Erect I stand, strong of will.

Defying the wind, and all nature can swill.



I cast my eyes to take in the scene

While all around is washed white and serene.



The strength of my roots and courage in my stance

Will serve me well in life’s new dance.

Donna Donabella


Next up on the blog:  Monday will be time for Lessons Learned and what wishes I have for yet another bloom day with no blooms.

I am linking in with Michelle@Rambling Woods for her Nature Notes meme.  It is a great way to see what is happening in nature around the world every Wednesday.

I hope you will join me for my posts once a month at Beautiful Wildlife Garden. See my latest post.

I can also be found blogging once a month at Vision and Verb.  I hope you enjoy my latest post.

As always, I’ll be joining Tootsie Time’s Fertilizer Friday.sharethelove

I am also joining in I Heart Macro with Laura@Shine The Divine that happens every Saturday.

All original content is copyrighted and the sole property of Donna Donabella @ Gardens Eye View, 2010-2014.  Any reprints or use of content or photos is by permission only.




  1. Island Threads says:

    Donna congratulations on your retirement, you finally made it, I think your extra snow this year is the same as all the extra rain this year in the UK, mainland Scotland has had record snow fall as well, I hope it doesn’t melt too fast and cause flooding,
    you are not the only one who hasn’t cleared away last years debris with all the rain I haven’t managed to clear it all for the last 3 winters, I love your snowy views though those icicles tell of the coldness, have a wonderful retirement, Frances

    • Donna says:

      Thanks Frances. Yes we are still below normal in our temps even with the start of March. I would love a nice slow melt but I fear we will have our typical all at once melt followed by rain which then leads to our yearly flooding. I like to wait until spring each year to clear away debris as the birds appreciate the seed left standing or lying on the ground.

      Soon the spring will arrive and I look forward to retiring in my garden for a while! 🙂

    • Donna says:

      I am experiencing that period of adjustment Linda. And looking forward to my new schedule evening out soon. The bluebirds have been around all winter as long as there was food like berries. Slim pickings here right now so they are off finding berries elsewhere until we warm up.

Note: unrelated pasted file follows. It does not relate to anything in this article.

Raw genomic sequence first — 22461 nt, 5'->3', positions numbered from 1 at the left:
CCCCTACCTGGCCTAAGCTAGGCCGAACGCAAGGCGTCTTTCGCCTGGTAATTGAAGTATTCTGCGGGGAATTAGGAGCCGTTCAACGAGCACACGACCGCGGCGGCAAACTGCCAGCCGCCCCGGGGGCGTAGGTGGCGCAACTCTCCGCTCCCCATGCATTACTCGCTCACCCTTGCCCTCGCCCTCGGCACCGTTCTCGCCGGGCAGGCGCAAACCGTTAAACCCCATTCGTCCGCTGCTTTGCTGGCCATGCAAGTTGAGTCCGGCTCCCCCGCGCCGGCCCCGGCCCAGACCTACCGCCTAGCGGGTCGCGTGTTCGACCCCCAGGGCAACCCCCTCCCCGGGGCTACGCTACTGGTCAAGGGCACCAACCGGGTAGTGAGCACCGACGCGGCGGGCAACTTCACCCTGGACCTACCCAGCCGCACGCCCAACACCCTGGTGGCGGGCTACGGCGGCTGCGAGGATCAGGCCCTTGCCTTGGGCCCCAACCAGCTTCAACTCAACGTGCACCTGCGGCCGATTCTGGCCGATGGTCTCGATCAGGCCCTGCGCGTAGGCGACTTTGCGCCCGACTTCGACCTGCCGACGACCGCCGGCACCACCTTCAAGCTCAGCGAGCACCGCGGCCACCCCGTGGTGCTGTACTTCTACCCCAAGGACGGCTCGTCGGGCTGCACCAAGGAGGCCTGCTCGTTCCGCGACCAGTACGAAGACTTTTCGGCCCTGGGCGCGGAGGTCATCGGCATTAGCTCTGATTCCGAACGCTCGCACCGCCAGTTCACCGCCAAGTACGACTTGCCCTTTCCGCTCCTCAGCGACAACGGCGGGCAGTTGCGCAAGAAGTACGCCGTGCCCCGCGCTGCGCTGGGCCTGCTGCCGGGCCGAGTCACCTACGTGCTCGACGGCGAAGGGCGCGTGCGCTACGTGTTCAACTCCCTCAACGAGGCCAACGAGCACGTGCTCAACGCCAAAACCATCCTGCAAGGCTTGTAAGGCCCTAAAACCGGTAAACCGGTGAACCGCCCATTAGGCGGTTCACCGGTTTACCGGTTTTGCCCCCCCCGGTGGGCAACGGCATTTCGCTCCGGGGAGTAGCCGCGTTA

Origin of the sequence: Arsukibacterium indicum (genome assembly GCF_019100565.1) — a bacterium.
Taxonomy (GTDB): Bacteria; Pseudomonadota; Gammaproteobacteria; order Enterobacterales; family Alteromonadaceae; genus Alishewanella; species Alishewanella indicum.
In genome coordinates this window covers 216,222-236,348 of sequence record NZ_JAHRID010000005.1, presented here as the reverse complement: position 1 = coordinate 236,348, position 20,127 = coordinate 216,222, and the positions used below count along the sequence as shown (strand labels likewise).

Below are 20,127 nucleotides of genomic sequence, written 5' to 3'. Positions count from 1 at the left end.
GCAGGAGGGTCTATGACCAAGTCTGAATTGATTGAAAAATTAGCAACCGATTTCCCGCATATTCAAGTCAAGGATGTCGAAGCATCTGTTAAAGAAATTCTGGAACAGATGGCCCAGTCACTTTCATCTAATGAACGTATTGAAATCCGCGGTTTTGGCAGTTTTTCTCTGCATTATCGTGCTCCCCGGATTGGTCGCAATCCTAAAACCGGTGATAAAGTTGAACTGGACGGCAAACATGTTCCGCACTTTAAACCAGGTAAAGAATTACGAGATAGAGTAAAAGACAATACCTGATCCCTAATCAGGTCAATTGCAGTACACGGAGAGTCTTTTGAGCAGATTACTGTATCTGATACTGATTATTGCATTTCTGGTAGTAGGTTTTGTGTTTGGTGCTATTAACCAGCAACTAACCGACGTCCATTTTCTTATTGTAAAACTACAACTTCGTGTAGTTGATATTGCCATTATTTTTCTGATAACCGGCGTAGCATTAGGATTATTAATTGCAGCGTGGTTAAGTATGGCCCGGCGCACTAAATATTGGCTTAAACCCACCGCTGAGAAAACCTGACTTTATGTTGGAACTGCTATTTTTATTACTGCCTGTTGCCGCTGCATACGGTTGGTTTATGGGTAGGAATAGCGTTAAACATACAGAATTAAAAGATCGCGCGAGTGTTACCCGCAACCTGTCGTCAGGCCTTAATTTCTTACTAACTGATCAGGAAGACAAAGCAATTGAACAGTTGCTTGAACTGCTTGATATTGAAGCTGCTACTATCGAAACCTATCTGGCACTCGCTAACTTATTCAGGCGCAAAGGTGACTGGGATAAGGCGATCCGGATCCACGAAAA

2. Kathy Sturr of the Violet Fern says:

    Congratulations Donna! I am tired of snow but still found your photos quite beautiful. Especially love the sight of those Bluebirds! I hope you find incredible joy in the happenings of your garden each day. Love the “Tree Follow” – I have to do that!

    • Donna says:

      Thank you so much Kathy. I image you are sick of snow given you have had much, much more than I have. The bluebirds are gone for a while seeking out berries as we are picked clean. But soon we will warm and they will return.

  3. Barb Mrgich says:

    Hi Donna, I have felt a kinship with you since the first time I read your blog. I am also a retired teacher—Congratulations on your new retirement!—Now your gardens will most likely greatly expand with your new-found time. Mine certainly did. I also love to take pictures of my gardens and now I love the idea of standing on the same spot on the first of every month and snapping the changing scene. What a great idea! I’m starting today!! We have also had pretty continuous snow cover since December, although certainly not your extremes here near Gettysburg, PA. I have found all the little animal tracks in the snow to be incredible.

    • Donna says:

      Barb indeed we have so much in common, and I thank you for your sweet words. I look forward to spring and tending to the garden. As spring comes about, I will find a view or 2 to hone in on this year. The critters are busy all winter making tracks and it keeps me busy trying to figure out who they are and where they travelled. Here’s to spring arriving soon.